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Consequences of warming on tundra carbon balance determined by reindeer grazing history
Umeå University, Faculty of Science and Technology, Department of Ecology and Environmental Sciences. (Arcum)
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2014 (English)In: Nature Climate Change, ISSN 1758-678X, E-ISSN 1758-6798, Vol. 4, no 5, 384-388 p.Article in journal (Refereed) Published
Abstract [en]

Arctic tundra currently stores half of the global soil carbon (C) stock(1). Climate warming in the Arctic may lead to accelerated CO2 release through enhanced decomposition and turn Arctic ecosystems from a net C sink into a net C source, if warming enhances decomposition more than plant photosynthesis(2). A large portion of the circumpolar Arctic is grazed by reindeer/caribou, and grazing causes important vegetation shifts in the long-term. Using a unique experimental set-up, where areas experiencing more than 50 years of either light (LG) or heavy (HG) grazing were warmed and/or fertilized, we show that under ambient conditions areas under LG were a 70% stronger C sink than HG areas. Although warming decreased the C sink by 38% under LG, it had no effect under HG. Grazing history will thus be an important determinant in the response of ecosystem C balance to climate warming, which at present is not taken into account in climate change models.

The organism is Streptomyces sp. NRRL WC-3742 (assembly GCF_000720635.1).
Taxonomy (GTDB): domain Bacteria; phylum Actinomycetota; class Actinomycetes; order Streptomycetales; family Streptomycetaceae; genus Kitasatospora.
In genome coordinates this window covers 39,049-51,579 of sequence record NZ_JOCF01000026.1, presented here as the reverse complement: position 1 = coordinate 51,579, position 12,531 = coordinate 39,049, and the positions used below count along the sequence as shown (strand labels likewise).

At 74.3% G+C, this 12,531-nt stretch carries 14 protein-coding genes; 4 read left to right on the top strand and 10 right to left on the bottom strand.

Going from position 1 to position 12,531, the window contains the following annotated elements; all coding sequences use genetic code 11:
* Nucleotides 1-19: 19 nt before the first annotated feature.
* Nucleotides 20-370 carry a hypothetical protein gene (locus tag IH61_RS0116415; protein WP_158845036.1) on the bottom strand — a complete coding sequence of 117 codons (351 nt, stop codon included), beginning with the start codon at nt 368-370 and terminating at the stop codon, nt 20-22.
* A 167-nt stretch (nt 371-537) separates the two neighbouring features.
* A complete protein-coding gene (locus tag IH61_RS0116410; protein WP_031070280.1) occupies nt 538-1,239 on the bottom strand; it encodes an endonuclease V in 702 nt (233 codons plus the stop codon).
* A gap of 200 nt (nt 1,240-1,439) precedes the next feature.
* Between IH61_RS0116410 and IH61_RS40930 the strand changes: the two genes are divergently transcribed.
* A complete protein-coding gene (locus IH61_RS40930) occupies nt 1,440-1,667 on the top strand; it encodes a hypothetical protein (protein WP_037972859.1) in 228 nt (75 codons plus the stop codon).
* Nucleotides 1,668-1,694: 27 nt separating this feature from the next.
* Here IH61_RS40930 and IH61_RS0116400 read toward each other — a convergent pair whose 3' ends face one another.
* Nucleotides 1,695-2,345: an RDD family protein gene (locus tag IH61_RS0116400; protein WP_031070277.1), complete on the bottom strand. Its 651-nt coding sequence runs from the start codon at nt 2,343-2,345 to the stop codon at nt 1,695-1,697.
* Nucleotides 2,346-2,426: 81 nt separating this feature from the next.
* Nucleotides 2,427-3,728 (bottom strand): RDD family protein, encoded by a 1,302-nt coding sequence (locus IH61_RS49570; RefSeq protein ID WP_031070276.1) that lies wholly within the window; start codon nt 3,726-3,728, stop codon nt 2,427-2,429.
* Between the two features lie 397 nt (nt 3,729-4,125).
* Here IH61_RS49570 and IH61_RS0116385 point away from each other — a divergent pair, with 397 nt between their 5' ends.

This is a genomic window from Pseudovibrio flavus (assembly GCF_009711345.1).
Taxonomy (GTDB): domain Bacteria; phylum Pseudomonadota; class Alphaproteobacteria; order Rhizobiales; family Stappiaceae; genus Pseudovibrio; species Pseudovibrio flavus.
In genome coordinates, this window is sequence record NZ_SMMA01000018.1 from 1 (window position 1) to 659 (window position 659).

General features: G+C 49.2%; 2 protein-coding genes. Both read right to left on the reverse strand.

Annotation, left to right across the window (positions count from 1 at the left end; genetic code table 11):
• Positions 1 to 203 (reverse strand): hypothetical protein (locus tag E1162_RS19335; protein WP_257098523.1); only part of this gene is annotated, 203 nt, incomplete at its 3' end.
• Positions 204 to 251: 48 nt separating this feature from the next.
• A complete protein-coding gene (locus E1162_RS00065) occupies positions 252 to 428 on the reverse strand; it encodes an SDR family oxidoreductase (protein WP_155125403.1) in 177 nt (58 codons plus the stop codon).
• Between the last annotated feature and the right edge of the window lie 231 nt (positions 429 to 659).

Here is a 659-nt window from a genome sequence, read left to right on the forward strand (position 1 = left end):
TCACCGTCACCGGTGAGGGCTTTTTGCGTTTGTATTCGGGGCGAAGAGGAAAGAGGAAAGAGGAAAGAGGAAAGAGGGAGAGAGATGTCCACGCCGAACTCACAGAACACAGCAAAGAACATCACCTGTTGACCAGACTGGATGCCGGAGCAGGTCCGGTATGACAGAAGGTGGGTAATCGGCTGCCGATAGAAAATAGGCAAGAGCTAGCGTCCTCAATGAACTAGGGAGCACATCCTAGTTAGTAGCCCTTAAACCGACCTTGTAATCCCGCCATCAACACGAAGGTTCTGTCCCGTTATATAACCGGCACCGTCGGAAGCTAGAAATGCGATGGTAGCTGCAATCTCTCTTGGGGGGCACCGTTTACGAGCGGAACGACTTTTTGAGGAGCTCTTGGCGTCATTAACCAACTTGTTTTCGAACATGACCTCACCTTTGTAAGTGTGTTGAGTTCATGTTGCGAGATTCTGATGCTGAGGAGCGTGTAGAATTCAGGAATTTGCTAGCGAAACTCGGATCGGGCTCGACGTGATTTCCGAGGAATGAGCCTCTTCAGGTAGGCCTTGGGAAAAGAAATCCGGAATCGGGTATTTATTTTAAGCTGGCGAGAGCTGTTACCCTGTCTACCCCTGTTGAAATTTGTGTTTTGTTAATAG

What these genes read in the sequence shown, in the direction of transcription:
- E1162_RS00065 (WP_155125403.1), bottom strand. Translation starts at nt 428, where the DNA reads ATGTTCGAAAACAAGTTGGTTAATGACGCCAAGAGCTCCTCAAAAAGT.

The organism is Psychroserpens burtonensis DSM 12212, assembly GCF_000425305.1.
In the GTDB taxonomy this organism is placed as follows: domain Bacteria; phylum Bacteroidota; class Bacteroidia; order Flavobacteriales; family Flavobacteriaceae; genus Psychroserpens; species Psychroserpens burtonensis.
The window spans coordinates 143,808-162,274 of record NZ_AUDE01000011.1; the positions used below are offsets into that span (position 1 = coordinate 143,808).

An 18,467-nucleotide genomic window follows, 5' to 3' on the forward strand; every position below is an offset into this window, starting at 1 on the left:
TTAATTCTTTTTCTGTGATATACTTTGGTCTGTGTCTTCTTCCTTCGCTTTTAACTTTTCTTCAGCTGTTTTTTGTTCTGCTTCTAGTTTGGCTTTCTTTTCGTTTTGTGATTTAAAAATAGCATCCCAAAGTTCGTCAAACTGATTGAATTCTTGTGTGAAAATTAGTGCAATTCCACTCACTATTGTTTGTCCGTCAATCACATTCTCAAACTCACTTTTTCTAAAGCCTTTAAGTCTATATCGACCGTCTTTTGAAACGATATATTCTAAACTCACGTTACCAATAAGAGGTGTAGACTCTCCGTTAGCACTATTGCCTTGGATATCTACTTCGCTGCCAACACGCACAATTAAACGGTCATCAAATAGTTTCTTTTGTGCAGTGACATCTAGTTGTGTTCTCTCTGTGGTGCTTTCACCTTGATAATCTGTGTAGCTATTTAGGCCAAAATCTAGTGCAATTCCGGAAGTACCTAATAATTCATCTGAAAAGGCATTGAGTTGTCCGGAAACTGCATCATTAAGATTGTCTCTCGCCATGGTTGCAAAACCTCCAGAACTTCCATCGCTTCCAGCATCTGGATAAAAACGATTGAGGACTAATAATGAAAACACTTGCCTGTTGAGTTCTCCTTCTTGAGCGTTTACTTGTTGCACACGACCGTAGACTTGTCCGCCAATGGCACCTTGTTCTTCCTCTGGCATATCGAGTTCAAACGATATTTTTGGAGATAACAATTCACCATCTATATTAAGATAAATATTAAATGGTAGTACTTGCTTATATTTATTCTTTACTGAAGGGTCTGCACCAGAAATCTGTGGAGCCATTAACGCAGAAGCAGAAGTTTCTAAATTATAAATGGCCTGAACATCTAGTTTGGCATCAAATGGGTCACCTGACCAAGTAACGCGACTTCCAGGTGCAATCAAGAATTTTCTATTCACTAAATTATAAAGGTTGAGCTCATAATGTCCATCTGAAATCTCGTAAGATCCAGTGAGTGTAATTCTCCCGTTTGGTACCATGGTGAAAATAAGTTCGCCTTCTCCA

Place, publisher, year, edition, pages
2014. Vol. 4, no 5, 384-388 p.
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Climate Research
URN: urn:nbn:se:umu:diva-90082DOI: 10.1038/NCLIMATE2147ISI: 000335403500028OAI: diva2:727126
Available from: 2014-06-19 Created: 2014-06-17 Last updated: 2016-05-18Bibliographically approved

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Kaarlejärvi, ElinaOlofsson, Johan
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